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The indie music label Rough Trade – perhaps most famous for signing the Smiths in the early 1980s – set up this 5,000sq ft (465sq m) record store, café and gig space in the noughties when the death of music shops in the face of internet price-cutting was widely accepted as inevitable. Perversely, Rough Trade instead offered a physical space where music-lovers could browse a dizzying range of vinyl and CDs, spanning punk, indie, dub, soul, electronica and more, providing them with 16 listening posts.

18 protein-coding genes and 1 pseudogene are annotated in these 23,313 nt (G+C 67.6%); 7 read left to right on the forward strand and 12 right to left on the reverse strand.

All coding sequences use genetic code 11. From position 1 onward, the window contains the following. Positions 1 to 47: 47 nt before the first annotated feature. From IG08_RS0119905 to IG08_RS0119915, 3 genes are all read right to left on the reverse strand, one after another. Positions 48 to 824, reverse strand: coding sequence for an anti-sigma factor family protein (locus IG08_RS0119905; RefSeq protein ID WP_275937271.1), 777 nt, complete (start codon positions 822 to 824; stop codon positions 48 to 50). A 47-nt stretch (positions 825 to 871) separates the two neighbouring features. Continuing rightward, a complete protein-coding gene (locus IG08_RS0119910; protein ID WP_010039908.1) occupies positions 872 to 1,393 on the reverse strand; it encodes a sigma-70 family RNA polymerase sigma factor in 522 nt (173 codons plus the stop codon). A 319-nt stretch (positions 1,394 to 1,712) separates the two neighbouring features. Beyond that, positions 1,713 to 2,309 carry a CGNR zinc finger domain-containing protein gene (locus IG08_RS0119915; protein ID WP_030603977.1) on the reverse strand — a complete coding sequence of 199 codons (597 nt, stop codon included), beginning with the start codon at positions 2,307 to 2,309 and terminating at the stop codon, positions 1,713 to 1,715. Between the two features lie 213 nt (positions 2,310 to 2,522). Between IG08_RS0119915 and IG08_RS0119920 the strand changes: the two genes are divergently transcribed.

The store also welcomes live performers of pretty much every persuasion to their purpose-built stage, with standing room in front sensibly factored into the planning. Gigs happen early in the evening (usually 7pm) and admission is more often than not free (with a pre-collected wristband) or free with purchase of the new album by whoever’s playing. Sets are shorter than a regular gig and there can be long queues for bigger named acts, but then, who wouldn’t queue to see free sets from the diverse likes of Blur, Marianne Faithful and Vampire Weekend?
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